Mistakes using social media can be wonderful learning moments. I know, because I have made a few myself. However, if you can avoid these mistakes by learning from others, then you are one step closer to running a better social media strategy. Of all the social media tools out there, Twitter may be the easiest to set up, but it can also lead to the quickest mistakes. Here are a few mistakes that churches make and how you can avoid them:
Not Using Twitter “In the Moment”
Your church should strive to use Twitter as an “in the moment” tool for capturing life-changing stories from your church. Think about it, which is more interesting: an announcement about a baptism service or live tweeting stories from the baptism service? Obviously, it’s the live tweeting that is more interesting and engaging for your audience.
Using Twitter Only for Announcements
Do you remember those television infomercials for rotisserie machines? What did the salesman always yell out to the audience? “You can set it and forget it”. Well you can do that with Twitter, however you won’t get very far. Using services like dlvr.it to automatically post your latest news items to your Twitter account is an easy way to distribute content. However if you only tweet news items, you take away the social aspect of Twitter, giving your followers to little reason to interact with your church’s tweets.
Not Retweeting Your Staff or Members
Sometimes it can be difficult to come up with “in the moment” content for a church Twitter account. An easy way to find this content is to keep an eye on staff and key church member’s accounts and retweet them when they have something great to share with your audience.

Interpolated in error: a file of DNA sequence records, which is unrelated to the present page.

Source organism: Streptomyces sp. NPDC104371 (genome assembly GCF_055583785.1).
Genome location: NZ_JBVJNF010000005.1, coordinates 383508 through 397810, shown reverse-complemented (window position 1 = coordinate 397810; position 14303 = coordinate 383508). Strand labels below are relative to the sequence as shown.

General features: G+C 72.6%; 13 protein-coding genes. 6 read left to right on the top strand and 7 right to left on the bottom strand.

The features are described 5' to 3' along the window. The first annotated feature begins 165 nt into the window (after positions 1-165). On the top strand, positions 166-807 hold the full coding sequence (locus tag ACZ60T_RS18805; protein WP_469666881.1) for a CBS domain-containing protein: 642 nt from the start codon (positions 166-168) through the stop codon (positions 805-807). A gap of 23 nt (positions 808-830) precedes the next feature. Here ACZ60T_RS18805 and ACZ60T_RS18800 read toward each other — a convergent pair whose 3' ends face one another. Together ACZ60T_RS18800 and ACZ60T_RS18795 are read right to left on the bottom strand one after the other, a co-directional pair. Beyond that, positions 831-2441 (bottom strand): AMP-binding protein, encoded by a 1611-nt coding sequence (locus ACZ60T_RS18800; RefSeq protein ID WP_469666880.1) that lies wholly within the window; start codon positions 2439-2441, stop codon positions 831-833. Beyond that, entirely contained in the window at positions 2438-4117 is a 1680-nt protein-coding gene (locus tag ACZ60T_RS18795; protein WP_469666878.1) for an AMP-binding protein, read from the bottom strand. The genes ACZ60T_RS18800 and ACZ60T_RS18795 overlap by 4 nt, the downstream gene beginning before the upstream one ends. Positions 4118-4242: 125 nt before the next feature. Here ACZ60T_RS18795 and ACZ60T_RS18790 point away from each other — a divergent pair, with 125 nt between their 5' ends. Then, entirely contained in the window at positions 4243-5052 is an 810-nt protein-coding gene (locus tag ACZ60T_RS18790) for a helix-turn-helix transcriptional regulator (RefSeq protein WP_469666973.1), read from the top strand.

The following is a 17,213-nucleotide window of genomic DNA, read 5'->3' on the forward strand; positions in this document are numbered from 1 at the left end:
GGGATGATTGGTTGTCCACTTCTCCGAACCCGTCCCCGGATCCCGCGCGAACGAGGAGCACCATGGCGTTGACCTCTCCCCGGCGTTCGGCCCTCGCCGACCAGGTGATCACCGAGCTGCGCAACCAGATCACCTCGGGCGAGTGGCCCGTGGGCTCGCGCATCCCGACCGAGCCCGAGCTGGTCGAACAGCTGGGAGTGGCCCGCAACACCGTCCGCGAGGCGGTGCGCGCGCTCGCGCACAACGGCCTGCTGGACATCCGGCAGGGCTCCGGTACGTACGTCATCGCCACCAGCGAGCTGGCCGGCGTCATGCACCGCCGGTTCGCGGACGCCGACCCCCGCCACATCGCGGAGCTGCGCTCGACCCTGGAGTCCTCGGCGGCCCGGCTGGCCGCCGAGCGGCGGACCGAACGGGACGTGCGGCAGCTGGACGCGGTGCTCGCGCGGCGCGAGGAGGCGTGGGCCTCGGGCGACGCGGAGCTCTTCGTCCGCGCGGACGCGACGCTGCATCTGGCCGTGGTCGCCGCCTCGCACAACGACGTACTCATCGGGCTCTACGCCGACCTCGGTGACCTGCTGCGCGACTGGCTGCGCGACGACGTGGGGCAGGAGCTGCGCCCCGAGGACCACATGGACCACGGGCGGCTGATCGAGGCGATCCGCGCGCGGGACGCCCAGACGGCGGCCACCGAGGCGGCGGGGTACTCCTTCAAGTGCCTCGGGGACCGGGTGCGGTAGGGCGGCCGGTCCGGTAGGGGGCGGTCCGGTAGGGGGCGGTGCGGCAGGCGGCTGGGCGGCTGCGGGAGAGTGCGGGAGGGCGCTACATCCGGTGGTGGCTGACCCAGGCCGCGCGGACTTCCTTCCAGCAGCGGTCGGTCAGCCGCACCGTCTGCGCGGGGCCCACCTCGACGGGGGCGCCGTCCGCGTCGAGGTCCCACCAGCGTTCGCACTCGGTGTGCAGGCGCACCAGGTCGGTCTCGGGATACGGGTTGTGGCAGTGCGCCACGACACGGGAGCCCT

Using Church Jargon
Let’s face it, most of your church’s Twitter followers are your members. However, you will still have people outside of your membership reading your Twitter feed. Think about people who are searching for a new church home or are interested in Christianity itself. What does your Twitter feed say to them? How much of what you tweet is loaded with language that only your church members would understand? Are you using theological terms or some other coded language that would turn away potential members or visitors away from your church?
Having an Incomplete Profile
This seems like a no-brainer, however I still see churches that fail to set up the basic necessities of an account profile for Twitter. Nothing says you don’t care or even you don’t understand social media like using the default avatar on your Twitter account.
Has your church made some of these mistakes? Are there other best practices for using Twitter that you wished you knew before you started? Contact me on Twitter at @dgirardier, and let’s continue the conversation.